The 103rd Indianapolis 500 event is scheduled to take place on Sunday, May 26, 2019, at the Indianapolis Motor Speedway in Indiana. The legendary event has been the premier event for American open wheel racing for decades with roots deeply imbedded in dirt track racing. To honor this heritage, we plan on counting down the top 20 dirt track racers that have won the Indianapolis 500.
We continue our countdown with #19 Bill Holland. The Philadelphia driver was involved in more than one odd race incidents, none more famous than his rookie race in the Indianapolis 500. Believing that he was a lap ahead of teammate Mauri Rose, Holland slowed down to let Rose pass him with only seven laps from the end of the race. Rose passed with a cheery wave and continued on to win the race. Holland finished second and reportedly never slowed down to let a competitor pass again.
In pure stats alone, Holland was an incredible dirt track racer having earned well over 40 Sprint Car features and over 150 podium finishes in his career. He finished second to Joie Chitwood in the AAA Eastern Sprint Car Championship in 1940 and won the title in 1941. Holland is also documented as the winner of the first auto race at Selinsgrove Speedway in 1946.
He raced every type of automobile without bias to type, and that cost him a year in the middle of his racing career. At the end of 1951, Holland was suspended from AAA Indy Car racing for a year because he had raced in a NASCAR charity event. Because NASCAR was a rival sanctioning body, The AAA’s rules against their driver’s participating in any races other than their own were enforced and Holland sat out a year. When he complained about the suspension in the media, he was awarded a second year suspension.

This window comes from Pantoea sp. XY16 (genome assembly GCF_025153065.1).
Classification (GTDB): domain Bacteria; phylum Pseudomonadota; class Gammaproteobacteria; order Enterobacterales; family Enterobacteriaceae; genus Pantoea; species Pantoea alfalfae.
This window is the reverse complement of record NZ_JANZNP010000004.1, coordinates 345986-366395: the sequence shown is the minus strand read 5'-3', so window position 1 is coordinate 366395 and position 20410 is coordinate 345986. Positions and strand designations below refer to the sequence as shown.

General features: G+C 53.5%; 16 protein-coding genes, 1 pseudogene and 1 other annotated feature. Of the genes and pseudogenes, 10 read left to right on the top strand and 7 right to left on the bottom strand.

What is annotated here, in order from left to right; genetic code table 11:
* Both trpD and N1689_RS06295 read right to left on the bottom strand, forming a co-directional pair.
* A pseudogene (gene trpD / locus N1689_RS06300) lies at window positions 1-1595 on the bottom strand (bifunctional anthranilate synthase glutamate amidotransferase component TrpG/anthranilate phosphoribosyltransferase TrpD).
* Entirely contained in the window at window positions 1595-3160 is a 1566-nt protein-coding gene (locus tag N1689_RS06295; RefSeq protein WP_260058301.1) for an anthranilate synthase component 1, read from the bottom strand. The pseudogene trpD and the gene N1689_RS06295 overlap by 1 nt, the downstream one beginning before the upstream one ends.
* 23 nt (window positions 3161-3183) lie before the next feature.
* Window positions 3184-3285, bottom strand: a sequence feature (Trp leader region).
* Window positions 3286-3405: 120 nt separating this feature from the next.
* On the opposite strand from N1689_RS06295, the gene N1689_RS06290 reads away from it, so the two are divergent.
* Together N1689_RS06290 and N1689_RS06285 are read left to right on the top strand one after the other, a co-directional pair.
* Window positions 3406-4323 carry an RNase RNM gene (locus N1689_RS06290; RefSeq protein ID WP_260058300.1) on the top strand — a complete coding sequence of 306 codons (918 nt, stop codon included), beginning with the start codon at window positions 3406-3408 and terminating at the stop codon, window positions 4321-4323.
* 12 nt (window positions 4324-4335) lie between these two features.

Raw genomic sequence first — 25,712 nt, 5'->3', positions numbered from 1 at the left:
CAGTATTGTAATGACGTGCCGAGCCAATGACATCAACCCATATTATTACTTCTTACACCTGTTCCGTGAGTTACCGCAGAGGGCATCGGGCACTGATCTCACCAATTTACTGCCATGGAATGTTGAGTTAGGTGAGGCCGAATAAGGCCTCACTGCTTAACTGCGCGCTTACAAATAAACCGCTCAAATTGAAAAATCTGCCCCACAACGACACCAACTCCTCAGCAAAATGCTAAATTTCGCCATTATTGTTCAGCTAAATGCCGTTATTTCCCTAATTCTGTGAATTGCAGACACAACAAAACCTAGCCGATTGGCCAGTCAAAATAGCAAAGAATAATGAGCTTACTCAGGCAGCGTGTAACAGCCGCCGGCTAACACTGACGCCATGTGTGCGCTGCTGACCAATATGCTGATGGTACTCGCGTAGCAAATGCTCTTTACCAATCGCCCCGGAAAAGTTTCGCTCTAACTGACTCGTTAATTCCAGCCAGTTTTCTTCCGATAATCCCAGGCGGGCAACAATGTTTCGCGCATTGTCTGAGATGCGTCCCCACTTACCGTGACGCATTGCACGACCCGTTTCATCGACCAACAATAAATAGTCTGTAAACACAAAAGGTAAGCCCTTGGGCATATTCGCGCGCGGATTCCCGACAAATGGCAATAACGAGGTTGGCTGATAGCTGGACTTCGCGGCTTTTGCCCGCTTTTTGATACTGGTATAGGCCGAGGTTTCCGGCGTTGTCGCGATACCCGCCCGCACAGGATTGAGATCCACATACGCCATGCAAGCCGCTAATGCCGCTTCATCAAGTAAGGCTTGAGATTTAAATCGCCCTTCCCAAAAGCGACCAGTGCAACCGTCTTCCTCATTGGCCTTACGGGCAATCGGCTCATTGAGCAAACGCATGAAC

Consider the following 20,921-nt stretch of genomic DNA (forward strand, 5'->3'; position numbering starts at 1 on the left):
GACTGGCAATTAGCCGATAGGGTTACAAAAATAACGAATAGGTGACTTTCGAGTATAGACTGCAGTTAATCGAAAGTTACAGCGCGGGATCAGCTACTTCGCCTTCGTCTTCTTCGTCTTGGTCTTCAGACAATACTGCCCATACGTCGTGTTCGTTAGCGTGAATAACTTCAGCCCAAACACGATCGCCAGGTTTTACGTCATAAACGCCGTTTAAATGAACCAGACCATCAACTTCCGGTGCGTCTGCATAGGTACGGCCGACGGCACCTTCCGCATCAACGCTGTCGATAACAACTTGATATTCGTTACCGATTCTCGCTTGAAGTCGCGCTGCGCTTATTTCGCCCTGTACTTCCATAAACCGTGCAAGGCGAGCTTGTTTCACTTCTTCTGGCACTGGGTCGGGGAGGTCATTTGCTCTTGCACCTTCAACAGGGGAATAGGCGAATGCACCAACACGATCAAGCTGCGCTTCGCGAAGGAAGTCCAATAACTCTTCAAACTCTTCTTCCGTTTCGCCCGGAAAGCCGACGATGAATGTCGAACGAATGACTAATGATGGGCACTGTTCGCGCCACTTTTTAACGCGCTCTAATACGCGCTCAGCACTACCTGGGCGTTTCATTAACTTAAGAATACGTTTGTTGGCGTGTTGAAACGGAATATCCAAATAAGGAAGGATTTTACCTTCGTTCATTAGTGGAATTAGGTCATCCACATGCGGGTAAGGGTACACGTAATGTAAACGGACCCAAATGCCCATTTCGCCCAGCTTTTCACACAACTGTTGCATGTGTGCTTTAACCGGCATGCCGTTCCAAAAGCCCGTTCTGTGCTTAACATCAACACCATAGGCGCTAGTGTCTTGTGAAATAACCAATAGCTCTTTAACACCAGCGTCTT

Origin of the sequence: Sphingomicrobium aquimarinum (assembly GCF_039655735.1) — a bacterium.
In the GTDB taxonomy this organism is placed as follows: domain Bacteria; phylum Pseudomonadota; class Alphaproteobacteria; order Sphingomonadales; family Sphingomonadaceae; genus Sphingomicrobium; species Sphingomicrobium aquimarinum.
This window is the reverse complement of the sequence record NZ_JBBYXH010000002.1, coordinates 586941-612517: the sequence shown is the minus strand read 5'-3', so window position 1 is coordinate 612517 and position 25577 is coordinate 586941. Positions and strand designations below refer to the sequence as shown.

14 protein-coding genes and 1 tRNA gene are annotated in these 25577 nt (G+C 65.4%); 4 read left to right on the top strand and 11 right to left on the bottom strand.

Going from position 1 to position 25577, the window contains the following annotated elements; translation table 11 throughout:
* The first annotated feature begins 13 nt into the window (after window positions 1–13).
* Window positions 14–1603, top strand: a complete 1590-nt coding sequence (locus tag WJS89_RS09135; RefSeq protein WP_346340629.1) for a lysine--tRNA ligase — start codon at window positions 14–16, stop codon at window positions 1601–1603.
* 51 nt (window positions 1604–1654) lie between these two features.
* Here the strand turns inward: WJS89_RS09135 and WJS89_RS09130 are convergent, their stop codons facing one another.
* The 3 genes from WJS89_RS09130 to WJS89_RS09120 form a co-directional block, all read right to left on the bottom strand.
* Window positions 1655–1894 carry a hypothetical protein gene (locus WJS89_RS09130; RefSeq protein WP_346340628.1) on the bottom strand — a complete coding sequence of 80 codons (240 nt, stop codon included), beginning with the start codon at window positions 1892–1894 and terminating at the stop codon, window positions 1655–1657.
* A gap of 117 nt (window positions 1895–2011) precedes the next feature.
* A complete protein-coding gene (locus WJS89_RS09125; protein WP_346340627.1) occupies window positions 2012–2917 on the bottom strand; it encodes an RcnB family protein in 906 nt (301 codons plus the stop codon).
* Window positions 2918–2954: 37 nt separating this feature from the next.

He was blacklisted from AAA competition until 1953. During the suspension, Holland ran in the IMCA Sprint Car series where he placed Seventh in 1951, and placed Third in 1952. Along the way he added in some NASCAR races. In 1953, the AAA sanctioning body allowed Holland back into the series where he ran his fifth and final Indy 500 race. After finishing Second place three times (1947, 1948, 1950) and winning once (1949), Holland retired on lap 177 with a broken cam gear, finishing in 15 place.
In 1959, at 51-years-old, Holland drove a Mercury-powered Sprint Car in the famed Little 500 in Anderson, Indiana, where he finished Seventh. He retired permanently soon after. After years of battling heath issues, he passed away in 1984 at 76 years of age in Tucson, Arizona. Holland was elected into the Sprint Car Hall of Fame in 2005.